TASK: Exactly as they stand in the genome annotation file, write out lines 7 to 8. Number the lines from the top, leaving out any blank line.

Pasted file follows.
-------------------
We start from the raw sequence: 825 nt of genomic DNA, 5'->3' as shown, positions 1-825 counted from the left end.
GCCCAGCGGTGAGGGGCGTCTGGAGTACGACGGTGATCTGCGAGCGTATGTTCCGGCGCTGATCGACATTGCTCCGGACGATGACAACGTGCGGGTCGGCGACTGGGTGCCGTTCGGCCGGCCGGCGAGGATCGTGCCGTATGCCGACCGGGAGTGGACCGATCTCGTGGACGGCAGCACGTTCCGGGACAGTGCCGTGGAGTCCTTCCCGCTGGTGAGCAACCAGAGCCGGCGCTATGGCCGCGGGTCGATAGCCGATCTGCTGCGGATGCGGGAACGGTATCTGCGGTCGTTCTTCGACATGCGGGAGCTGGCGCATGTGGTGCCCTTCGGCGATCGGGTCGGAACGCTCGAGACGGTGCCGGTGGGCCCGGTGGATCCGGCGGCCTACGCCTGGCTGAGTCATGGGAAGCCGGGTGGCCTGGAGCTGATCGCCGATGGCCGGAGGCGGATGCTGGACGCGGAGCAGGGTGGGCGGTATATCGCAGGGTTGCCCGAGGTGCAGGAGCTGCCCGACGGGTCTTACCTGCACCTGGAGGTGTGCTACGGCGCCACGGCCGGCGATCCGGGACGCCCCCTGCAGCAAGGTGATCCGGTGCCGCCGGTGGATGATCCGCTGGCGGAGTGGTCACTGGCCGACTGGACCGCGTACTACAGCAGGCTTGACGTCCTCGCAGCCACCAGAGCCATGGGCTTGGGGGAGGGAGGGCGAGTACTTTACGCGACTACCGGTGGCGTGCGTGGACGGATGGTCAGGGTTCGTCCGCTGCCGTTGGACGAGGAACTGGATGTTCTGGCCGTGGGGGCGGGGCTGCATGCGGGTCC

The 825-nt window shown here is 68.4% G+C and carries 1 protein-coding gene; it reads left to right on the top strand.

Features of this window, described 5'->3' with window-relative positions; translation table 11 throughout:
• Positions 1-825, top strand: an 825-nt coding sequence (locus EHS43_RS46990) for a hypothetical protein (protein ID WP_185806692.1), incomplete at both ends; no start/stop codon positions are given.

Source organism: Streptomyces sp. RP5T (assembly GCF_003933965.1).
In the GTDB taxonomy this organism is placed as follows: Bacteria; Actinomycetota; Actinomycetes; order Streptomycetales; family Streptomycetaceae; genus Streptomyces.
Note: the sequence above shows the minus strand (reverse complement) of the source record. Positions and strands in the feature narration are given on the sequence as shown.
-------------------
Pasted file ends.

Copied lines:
In the GTDB taxonomy this organism is placed as follows: Bacteria; Actinomycetota; Actinomycetes; order Streptomycetales; family Streptomycetaceae; genus Streptomyces.
Note: the sequence above shows the minus strand (reverse complement) of the source record. Positions and strands in the feature narration are given on the sequence as shown.